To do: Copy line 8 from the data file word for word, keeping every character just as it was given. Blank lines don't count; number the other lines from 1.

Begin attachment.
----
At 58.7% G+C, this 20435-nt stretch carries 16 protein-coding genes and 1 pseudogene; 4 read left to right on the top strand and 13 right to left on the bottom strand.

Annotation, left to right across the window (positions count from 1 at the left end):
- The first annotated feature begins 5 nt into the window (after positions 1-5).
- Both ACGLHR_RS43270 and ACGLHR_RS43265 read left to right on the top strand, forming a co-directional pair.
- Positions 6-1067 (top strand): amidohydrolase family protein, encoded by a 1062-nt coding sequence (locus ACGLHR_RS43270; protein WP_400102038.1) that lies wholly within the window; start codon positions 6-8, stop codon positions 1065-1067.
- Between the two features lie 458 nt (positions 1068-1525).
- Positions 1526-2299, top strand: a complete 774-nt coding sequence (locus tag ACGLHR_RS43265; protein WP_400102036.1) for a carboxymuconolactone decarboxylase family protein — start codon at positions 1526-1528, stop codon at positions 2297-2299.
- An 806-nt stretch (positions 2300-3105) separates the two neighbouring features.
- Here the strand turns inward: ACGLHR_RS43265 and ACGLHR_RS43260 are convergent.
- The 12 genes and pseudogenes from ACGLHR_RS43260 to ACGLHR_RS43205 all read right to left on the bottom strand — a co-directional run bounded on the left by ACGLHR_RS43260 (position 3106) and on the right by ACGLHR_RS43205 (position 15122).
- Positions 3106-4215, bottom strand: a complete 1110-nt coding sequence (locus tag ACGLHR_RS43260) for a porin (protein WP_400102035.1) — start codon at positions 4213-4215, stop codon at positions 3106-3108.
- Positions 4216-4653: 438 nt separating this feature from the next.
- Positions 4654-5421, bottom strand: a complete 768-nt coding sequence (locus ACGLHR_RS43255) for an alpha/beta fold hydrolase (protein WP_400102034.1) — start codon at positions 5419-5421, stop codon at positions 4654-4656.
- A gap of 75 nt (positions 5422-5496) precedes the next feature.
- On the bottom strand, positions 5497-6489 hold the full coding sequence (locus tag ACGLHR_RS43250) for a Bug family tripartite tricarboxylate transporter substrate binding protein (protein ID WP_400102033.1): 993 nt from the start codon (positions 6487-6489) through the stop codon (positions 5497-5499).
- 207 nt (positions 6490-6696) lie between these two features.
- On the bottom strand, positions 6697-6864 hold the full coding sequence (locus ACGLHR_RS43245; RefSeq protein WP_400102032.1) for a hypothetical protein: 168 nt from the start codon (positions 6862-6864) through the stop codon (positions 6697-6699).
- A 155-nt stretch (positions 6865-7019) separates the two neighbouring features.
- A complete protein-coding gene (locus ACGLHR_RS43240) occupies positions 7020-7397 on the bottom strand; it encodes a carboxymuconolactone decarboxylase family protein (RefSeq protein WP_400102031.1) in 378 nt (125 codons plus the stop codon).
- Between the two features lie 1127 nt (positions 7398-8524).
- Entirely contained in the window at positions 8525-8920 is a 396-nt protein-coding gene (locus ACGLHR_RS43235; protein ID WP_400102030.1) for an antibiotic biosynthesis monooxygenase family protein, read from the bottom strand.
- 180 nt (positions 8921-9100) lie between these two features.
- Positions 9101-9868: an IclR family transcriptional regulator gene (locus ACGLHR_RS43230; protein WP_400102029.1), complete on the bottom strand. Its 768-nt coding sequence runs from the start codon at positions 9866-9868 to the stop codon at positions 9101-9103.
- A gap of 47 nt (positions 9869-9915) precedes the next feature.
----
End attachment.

- An 806-nt stretch (positions 2300-3105) separates the two neighbouring features.